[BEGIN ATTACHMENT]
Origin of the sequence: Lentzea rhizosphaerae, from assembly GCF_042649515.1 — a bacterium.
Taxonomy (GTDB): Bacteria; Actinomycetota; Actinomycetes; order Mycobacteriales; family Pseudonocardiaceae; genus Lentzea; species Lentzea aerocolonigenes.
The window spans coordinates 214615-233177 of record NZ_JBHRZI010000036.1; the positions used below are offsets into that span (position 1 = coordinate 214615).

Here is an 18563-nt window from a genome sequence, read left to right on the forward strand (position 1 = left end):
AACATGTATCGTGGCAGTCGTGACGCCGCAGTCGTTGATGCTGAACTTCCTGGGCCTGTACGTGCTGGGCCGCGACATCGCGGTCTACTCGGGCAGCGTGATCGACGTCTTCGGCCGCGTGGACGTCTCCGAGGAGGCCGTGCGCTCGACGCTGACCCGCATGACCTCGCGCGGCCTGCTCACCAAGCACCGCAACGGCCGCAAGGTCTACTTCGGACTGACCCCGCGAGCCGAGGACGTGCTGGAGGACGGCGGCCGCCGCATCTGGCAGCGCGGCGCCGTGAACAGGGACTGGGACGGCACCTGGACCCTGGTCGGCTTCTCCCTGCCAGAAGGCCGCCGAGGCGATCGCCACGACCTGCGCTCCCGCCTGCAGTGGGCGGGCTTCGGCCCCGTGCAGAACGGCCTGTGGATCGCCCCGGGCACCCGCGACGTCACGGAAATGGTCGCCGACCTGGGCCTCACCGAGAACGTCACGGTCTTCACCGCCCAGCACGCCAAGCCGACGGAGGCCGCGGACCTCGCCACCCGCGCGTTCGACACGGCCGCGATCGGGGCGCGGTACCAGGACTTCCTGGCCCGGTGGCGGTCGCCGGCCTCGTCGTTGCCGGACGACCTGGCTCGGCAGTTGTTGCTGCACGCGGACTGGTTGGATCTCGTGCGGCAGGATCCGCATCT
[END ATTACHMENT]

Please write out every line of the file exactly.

Origin of the sequence: Lentzea rhizosphaerae, from assembly GCF_042649515.1 — a bacterium.
Taxonomy (GTDB): Bacteria; Actinomycetota; Actinomycetes; order Mycobacteriales; family Pseudonocardiaceae; genus Lentzea; species Lentzea aerocolonigenes.
The window spans coordinates 214615-233177 of record NZ_JBHRZI010000036.1; the positions used below are offsets into that span (position 1 = coordinate 214615).

Here is an 18563-nt window from a genome sequence, read left to right on the forward strand (position 1 = left end):
AACATGTATCGTGGCAGTCGTGACGCCGCAGTCGTTGATGCTGAACTTCCTGGGCCTGTACGTGCTGGGCCGCGACATCGCGGTCTACTCGGGCAGCGTGATCGACGTCTTCGGCCGCGTGGACGTCTCCGAGGAGGCCGTGCGCTCGACGCTGACCCGCATGACCTCGCGCGGCCTGCTCACCAAGCACCGCAACGGCCGCAAGGTCTACTTCGGACTGACCCCGCGAGCCGAGGACGTGCTGGAGGACGGCGGCCGCCGCATCTGGCAGCGCGGCGCCGTGAACAGGGACTGGGACGGCACCTGGACCCTGGTCGGCTTCTCCCTGCCAGAAGGCCGCCGAGGCGATCGCCACGACCTGCGCTCCCGCCTGCAGTGGGCGGGCTTCGGCCCCGTGCAGAACGGCCTGTGGATCGCCCCGGGCACCCGCGACGTCACGGAAATGGTCGCCGACCTGGGCCTCACCGAGAACGTCACGGTCTTCACCGCCCAGCACGCCAAGCCGACGGAGGCCGCGGACCTCGCCACCCGCGCGTTCGACACGGCCGCGATCGGGGCGCGGTACCAGGACTTCCTGGCCCGGTGGCGGTCGCCGGCCTCGTCGTTGCCGGACGACCTGGCTCGGCAGTTGTTGCTGCACGCGGACTGGTTGGATCTCGTGCGGCAGGATCCGCATCT